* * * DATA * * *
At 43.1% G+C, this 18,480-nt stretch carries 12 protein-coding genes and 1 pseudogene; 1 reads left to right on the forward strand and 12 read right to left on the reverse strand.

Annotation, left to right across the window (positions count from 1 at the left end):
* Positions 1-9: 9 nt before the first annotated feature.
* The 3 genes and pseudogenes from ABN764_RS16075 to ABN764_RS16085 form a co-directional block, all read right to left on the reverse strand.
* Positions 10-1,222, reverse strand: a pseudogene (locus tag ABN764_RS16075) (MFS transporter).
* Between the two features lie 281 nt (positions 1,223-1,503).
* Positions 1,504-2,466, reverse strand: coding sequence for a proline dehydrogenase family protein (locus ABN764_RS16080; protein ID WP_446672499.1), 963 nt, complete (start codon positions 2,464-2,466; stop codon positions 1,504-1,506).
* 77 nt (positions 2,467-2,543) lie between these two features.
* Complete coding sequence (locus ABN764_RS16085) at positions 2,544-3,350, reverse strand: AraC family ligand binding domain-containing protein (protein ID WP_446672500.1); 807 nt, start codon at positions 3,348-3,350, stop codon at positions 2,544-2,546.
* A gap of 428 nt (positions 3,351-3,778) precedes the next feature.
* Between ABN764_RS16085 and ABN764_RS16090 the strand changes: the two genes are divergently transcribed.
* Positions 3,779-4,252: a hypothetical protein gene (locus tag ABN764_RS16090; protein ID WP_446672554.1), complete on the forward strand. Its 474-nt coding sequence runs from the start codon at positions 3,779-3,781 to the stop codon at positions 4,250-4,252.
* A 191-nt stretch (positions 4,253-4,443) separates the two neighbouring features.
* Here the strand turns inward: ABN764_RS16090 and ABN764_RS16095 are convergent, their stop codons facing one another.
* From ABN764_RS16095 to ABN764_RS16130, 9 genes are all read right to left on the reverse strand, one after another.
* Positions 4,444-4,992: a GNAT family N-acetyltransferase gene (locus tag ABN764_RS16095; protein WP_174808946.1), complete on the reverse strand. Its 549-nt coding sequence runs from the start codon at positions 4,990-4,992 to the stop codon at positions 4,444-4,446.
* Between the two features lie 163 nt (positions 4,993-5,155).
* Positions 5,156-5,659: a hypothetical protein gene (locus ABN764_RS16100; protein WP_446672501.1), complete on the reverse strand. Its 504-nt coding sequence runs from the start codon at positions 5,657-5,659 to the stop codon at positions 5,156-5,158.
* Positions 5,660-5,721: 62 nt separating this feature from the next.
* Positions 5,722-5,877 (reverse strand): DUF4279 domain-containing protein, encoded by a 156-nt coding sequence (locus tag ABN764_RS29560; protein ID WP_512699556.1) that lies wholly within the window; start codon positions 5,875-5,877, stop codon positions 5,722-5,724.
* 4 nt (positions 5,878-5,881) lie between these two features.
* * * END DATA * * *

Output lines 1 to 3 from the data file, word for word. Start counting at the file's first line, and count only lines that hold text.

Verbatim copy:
At 43.1% G+C, this 18,480-nt stretch carries 12 protein-coding genes and 1 pseudogene; 1 reads left to right on the forward strand and 12 read right to left on the reverse strand.

Annotation, left to right across the window (positions count from 1 at the left end):
* Positions 1-9: 9 nt before the first annotated feature.